The Exodus out of Egypt of the Israelites was a pivotal event for the Jews as a people, and for Judaism/Christianity as religions. Robert Silverberg’s “Roma Aeterna” series posits an alt.history in which the Jews never left – at least until 1970 (our calendar) or 2723 by the Empire’s own calendar.
Aside from interminable difficulties correlating the stratigraphy of the event, the Bible’s numbers are rather suspect. In “Numbers” we get a count of 603,550 men, 20 or older. That would imply about 2.4 million people left Egypt – it’s hard to imagine them fitting in Ancient Egypt as its population is usually estimated at about 1 million. Even harder to believe is the Bible’s claim that the 7 nations Israel was to expel were “greater than Israel” – 21 million people could not have survived in Bronze Age Canaan.
In a 1967 issue of the Tyndale Bulletin Biblical scholar John Wenham posed a rather neat solution – the “numbers” used were also words and the meaning had drifted between the composing of “Numbers” (or its source/s) and the final Redaction of the Torah we have from Ezra/Nehemiah’s day. Thus the words meaning “commander of thousands” and “commander of hundreds” (themselves hyperbole) had been shortened to “thousands” and “hundreds” and thus the later scribes had written them as numbers. This has numerous examples and parallels in the often glaringly different figures between the parallel historical books – “Kings”/”Chronicles”, “Ezra”/”Nehemiah”, and the various old scribal traditions, like the LXX, the Samaritan and Masoretic texts.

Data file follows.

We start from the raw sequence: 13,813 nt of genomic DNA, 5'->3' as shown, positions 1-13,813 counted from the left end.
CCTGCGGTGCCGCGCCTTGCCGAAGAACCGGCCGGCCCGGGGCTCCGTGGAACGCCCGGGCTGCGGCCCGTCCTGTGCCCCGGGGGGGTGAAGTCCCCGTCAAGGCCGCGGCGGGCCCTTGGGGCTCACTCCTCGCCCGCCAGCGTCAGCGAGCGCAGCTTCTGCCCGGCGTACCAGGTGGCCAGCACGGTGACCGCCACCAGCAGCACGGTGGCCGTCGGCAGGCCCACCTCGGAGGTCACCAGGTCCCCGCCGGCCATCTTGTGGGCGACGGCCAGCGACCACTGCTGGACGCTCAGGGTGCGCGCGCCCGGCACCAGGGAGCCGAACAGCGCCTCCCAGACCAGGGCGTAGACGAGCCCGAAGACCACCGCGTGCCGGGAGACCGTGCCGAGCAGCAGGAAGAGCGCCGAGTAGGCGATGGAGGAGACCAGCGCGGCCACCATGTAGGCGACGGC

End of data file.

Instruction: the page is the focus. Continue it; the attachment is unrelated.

Now that John Wenham paper is online…
…apparently it’s a condensed version of a longer paper, but by itself it’s quite worthwhile. Makes a lot of sense out of a whole lot of quite silly theorising about multi-millions crossing the Red Sea etc. etc. Wenham figures the adult men number about 18,000 and thus the total populace is 72,000. Still a BIG population to shift across the Sinai, but we know the Hyksos moved about 200,000 on a similar exodus after Ahmose destroyed their major fortresses.